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SCOTUS: Aereo Streaming Service Violates Copyright Law

SCOTUS: Aereo Streaming Service Violates Copyright Law

In a 6-3 decision, the Supreme Court has ruled that the Aereo video streaming service operates in violation of the Copyright Act of 1976, and the Act’s Transmit Clause.

Aereo is a video streaming service that allows subscribers (at around $8/month) to view live, over-the-air programming via the internet. The service also includes DVR-like capabilities, allowing for the recording of live programming to be watched later. Shortly after Aereo’s launch last year, other television providers (think major networks) sued, claiming that the service violates the networks’ right to publicly perform their copyrighted material.

The Court rejected Aereo’s argument that the company is merely an “equipment provider” and sided with the television providers (with Justices Scalia, Alito, and Thomas dissenting,) saying that the heart of Aereo’s service involves a public performance of copyrighted material.

Justice Scalia’s dissent characterizes the majority’s reasoning as “guilt by resemblance,” saying that Aereo’s service differs from other services that the Court has previously held offer public performances of copyrighted material:

The rationale for the Court’s ad hoc rule for cable-system lookalikes is so broad that it renders nearly a third of the Court’s opinion superfluous. Part II of the opinion concludes that Aereo performs because it resembles a cable company, and Congress amended the Act in 1976 “to bring the activities of cable systems within [its] scope.” Ante, at 8. Part III of the opinion purports to address separately the question whether Aereo performs “pub- licly.” Ante, at 10–15.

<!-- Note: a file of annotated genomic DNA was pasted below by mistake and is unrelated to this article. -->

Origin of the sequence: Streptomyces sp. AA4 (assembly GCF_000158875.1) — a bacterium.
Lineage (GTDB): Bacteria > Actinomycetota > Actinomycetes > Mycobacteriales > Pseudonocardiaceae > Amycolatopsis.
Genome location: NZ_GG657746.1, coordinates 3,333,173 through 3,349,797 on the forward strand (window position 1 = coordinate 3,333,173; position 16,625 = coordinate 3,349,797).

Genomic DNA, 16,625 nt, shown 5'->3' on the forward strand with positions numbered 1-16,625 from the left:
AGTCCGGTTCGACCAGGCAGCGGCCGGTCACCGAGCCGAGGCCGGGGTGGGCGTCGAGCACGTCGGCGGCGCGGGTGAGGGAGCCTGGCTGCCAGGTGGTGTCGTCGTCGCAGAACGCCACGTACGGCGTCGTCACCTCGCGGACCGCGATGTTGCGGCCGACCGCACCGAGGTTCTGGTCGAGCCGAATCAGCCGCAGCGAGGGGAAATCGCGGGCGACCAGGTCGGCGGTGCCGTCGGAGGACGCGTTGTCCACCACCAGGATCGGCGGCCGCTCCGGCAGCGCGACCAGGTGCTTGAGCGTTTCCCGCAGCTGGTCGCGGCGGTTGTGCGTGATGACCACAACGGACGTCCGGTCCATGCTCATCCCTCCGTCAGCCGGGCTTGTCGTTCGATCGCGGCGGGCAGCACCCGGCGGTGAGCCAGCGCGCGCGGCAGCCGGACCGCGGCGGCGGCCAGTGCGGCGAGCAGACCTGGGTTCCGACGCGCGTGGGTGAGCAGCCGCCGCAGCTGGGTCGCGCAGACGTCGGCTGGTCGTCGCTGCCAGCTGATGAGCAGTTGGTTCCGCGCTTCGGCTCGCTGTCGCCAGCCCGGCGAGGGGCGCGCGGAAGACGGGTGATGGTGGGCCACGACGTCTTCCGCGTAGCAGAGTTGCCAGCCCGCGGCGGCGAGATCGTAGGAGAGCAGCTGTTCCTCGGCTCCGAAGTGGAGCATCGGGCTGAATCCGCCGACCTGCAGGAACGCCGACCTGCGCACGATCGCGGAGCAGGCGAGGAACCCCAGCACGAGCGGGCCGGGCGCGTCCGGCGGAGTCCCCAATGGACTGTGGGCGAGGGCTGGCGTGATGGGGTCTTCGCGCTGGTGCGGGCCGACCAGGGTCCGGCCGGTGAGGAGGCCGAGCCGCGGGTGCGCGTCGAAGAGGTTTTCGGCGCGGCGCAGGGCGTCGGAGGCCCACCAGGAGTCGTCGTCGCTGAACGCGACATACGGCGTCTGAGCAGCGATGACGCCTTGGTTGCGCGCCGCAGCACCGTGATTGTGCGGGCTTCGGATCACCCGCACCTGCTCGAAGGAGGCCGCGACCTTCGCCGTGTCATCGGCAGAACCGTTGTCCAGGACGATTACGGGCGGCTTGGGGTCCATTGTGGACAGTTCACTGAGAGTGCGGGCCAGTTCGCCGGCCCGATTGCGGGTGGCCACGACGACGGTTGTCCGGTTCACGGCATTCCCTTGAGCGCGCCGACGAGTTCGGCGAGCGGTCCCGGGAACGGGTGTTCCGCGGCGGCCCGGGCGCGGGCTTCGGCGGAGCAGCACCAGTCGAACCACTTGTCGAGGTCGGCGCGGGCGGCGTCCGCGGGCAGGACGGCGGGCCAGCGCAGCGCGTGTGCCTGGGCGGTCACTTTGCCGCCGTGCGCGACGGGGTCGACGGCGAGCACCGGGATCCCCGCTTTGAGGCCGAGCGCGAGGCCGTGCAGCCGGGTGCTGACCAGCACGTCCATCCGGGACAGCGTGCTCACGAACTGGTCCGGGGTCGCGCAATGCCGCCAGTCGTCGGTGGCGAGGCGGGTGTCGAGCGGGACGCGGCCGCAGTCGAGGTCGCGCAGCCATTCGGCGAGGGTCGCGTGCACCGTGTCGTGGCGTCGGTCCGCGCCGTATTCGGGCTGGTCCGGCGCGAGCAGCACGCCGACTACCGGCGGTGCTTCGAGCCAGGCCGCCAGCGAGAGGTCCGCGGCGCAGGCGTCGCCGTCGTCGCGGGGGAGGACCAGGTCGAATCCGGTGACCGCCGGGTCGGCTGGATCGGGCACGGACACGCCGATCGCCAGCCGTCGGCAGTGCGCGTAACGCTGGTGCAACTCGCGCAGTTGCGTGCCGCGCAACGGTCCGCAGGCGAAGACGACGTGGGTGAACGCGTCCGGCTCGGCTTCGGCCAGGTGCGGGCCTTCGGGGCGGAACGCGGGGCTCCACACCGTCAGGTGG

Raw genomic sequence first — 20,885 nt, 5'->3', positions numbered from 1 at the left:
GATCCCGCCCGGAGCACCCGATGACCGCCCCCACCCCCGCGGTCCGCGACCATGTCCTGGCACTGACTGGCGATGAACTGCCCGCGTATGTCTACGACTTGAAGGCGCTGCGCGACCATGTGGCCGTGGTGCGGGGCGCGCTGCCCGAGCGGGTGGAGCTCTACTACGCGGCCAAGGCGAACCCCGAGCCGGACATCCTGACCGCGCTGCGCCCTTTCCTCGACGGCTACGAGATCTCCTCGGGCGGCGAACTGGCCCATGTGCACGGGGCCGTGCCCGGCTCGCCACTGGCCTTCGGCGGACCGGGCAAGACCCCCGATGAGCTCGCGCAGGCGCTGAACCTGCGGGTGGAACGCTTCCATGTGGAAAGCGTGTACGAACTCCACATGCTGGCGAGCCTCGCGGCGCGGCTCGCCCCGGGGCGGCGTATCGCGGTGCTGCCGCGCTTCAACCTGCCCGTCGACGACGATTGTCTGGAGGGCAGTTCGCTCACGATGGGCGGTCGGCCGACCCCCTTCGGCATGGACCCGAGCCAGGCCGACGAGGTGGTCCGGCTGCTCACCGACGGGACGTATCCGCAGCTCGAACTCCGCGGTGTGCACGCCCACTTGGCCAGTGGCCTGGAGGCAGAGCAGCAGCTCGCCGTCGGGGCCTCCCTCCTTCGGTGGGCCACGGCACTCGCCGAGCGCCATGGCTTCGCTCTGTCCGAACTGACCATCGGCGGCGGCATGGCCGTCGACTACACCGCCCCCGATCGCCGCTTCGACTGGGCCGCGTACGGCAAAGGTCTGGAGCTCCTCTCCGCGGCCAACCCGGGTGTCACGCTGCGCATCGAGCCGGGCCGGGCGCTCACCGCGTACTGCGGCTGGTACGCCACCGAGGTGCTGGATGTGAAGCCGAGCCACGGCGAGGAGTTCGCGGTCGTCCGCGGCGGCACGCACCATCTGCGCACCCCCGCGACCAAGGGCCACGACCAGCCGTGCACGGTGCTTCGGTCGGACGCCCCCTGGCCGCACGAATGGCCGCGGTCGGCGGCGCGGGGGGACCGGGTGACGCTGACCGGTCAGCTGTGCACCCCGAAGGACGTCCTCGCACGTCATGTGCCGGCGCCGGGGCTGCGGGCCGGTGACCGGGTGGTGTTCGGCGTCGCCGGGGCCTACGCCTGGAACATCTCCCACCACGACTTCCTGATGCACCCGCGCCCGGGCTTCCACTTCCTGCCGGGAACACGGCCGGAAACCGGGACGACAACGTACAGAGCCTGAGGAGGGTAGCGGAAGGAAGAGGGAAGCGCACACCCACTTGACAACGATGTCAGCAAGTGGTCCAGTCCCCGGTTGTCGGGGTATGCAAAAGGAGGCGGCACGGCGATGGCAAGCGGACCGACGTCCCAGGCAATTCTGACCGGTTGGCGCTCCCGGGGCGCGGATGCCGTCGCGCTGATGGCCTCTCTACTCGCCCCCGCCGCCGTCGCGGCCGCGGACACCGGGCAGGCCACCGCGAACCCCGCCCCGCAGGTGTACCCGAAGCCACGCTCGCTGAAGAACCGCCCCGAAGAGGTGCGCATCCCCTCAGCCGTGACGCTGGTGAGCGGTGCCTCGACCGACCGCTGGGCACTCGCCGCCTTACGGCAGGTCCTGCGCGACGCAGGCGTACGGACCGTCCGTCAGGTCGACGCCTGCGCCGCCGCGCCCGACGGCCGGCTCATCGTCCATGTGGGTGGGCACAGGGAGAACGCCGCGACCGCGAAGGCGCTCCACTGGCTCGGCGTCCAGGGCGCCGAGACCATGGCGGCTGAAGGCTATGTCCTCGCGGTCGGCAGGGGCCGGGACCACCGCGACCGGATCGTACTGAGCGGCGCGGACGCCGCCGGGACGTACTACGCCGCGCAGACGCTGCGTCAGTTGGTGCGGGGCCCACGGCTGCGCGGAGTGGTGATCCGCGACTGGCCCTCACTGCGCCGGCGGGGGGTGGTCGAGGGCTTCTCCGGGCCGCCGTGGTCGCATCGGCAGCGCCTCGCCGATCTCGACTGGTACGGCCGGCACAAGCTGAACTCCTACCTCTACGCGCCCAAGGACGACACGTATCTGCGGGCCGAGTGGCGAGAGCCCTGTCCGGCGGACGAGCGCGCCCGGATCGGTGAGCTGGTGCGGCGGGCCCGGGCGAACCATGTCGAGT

Trouble is, that question cannot remain open if Congress’s supposed intent to regulate whatever looks like a cable company must be given legal effect (as the Court says in Part II). The Act reaches only public performances, see §106(4), so Congress could not have regulated “the activities of cable systems” without deeming their retransmissions public performances.

The upshot is this: If Aereo’s similarity to a cable company means that it performs, then by necessity that same char-acteristic means that it does so publicly, and Part III of the Court’s opinion discusses an issue that is no longer relevant—though discussing it certainly gives the opinion the “feel” of real textual analysis.

Although the case has been remanded back to the Second Circuit for additional argument, it’s a safe bet that you should work your way through those episodes of 24 you’ve been stockpiling.

Farewell, Aereo. We hardly knew thee.

You can read the opinion in American Broadcasting Cos. v. Aereo, Inc., here.

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Comments

Innovation in the kludged up regulatory state will be impeded.

But it will still happen. The trajectory is irresistible. Markets will only put up with this for just so long.

Aereo receives, converts, and transmits an open, public signal. Not unlike an aerial, which has a fixed price, but like other distributors, which operate as a subscription service. Perhaps that’s where they crossed the line.

Whether they perform or not, I’m surprised the Court didn’t seek to regulate them under the commerce clause. It seems that all of the progressive tax schemes fall under the Treasury’s purview. Aereo must have stepped on some really hypocritical toes.

MouseTheLuckyDog | June 25, 2014 at 4:52 pm

I remember a 60s show called THat’s Life with Robert Morse.